The idea was to create a pool at the top of the field, which sloped slightly, and then attempt to re-wet the remainder of the field below. The first and probably most important thing we did was to find all the field drains and block them off. Typically, there was no drain plan, so the contractors dug across the site, identified any drains and blocked them off. The two ditches that ran down the edge of the field were blocked and diverted on to the site, adding more water when it rained. The original plan was to have the overflow from the pool running down the field, but we were worried that we?d end up with a pool and a stream rather than a pool and a bog.
We decided to place all the spoil from the excavation of the pool in a series of low banks along the width of the field. These banks were only 1ft high but as wide as the bulldozer, 14ft across the top. The idea was for any surplus water from the pool to head downhill from the overflow, back up against these earth banks, then in turn, overflow to the next one and so on until they were all filled. The water from the last one would then run downhill and back into the stream. The sections between the earth banks now fill with water with depths varying from 2in to 1ft, when the pool?s full, providing prime probing ground for snipe and woodcock and lovely splashes for teal and mallard. The middle of the pool (roughly 20 per cent of the total area) was excavated to a depth of about 5ft, which is ideal for any diving duck, while the edges are only 6-12in deep? great for dabblers such as mallard. The water flow in the ditch depends, to a degree, on rainfall, so in the summer there’s little or no water coming on to the site. The result is that the periphery of the pool dries out slowly and the pool recedes into the deeper middle. This gradual shrinking is where the place comes into its own and offers something different from an ordinary pond ? mud. The presence of mud all year round is a huge boost to many different birds and insects and it?s no coincidence that most of our nesting lapwing are within a few fields of the area we?ve created.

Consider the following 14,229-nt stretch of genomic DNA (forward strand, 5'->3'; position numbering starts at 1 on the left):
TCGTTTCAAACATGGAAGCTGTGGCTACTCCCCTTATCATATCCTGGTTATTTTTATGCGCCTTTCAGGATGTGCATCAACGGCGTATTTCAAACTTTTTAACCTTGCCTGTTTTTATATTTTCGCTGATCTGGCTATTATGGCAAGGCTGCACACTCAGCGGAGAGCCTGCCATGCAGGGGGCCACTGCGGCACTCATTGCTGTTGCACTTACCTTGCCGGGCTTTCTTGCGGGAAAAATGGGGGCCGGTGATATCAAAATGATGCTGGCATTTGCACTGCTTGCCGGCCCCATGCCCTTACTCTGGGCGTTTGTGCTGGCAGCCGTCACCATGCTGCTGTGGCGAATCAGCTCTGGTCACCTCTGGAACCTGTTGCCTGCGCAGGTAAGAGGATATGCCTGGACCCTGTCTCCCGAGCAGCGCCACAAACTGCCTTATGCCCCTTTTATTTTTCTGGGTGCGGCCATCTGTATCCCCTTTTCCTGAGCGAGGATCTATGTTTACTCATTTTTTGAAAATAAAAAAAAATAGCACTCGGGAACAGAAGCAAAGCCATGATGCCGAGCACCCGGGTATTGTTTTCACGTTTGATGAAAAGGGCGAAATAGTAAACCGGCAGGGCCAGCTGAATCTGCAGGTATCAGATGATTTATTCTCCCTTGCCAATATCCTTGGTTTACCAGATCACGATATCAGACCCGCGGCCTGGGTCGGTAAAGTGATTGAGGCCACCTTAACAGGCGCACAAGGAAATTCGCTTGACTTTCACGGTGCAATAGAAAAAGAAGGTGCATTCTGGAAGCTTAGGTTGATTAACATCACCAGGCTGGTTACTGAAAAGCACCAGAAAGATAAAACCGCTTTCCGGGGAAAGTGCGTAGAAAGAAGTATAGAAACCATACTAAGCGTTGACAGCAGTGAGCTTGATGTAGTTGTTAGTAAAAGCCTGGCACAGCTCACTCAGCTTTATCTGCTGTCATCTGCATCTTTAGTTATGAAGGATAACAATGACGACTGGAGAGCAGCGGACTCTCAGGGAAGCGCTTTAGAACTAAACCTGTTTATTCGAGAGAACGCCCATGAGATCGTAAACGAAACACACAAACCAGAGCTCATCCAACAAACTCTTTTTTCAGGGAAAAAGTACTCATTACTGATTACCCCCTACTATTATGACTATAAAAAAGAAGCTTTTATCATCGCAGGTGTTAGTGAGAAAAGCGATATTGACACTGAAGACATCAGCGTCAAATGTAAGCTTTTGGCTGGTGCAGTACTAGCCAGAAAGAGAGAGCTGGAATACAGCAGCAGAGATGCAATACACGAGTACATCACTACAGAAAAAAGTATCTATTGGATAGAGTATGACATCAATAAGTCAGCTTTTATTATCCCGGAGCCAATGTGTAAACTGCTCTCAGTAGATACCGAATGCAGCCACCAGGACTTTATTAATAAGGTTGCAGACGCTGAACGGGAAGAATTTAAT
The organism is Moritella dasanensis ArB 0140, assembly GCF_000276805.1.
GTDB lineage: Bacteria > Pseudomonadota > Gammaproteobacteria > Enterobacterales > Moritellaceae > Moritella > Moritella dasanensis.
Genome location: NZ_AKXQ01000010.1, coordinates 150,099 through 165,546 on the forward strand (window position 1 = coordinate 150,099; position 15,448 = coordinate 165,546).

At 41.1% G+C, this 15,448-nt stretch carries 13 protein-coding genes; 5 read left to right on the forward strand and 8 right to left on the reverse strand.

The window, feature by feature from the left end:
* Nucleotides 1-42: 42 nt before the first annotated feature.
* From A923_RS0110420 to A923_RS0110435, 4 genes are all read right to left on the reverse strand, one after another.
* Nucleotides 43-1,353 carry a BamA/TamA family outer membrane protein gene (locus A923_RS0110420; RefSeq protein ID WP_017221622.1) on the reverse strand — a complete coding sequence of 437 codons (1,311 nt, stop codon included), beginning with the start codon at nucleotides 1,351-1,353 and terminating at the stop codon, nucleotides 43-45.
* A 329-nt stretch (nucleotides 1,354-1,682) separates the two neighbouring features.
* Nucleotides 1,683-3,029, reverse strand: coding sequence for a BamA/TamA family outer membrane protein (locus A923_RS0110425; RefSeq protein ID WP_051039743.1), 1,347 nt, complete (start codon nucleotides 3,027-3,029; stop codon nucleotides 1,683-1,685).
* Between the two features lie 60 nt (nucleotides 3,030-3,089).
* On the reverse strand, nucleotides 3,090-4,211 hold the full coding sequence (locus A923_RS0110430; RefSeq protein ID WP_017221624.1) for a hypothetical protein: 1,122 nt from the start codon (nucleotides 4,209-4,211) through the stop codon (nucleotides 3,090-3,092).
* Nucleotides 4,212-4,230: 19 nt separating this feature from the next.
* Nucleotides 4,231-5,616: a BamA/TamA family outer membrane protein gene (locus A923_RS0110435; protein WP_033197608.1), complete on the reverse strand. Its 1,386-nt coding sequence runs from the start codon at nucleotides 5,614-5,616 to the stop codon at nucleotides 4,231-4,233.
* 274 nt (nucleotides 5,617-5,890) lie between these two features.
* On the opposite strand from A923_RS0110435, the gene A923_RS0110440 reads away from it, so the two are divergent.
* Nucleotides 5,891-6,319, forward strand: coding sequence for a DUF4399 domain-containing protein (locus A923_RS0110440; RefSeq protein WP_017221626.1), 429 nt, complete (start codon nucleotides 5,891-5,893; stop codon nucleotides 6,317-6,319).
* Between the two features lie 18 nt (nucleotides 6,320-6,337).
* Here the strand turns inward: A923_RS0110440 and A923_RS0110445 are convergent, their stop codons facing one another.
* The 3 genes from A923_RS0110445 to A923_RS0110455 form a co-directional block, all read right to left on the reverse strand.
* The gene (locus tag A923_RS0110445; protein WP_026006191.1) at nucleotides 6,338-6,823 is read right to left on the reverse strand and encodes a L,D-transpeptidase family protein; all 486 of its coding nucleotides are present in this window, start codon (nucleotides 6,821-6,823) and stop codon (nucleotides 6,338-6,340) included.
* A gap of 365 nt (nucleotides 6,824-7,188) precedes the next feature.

A wetland is born
The re-fenced area is now grazed by cattle from September to March. Having cows on there makes a huge difference. They spend the winter eating, defecating (the manure is good for encouraging invertebrates) and making the place even muddier. They don?t graze as closely as sheep and are keener to eat any self-seeded willow, alder or bramble. We take them off when the ground gets too wet and keep popping them back on until spring, when the ground is left quiet for the nesting season.
We?ve built a stilt hide, which is accessed from the next field so we can just sit and take it all in. In the spring it?s nesting and displaying birds; on summer nights it?s barn owls hunting on the dry banks, hobbies catching dragonflies and ducklings chasing each other about in the shallows. In autumn it?s the place to be for a duckflight, and in winter we push the whole area through as a drive when roughshooting. Snipe, mallard, woodcock, teal and pheasants have all been shot off a little patch of ground that, five years ago, was just another field of wheat.
It?s worth remembering (and reminding anyone who doesn?t know) that projects like these are driven by people?s sporting interests, maintained and managed at their own expense and wouldn?t be successful without a concerted effort to control predators.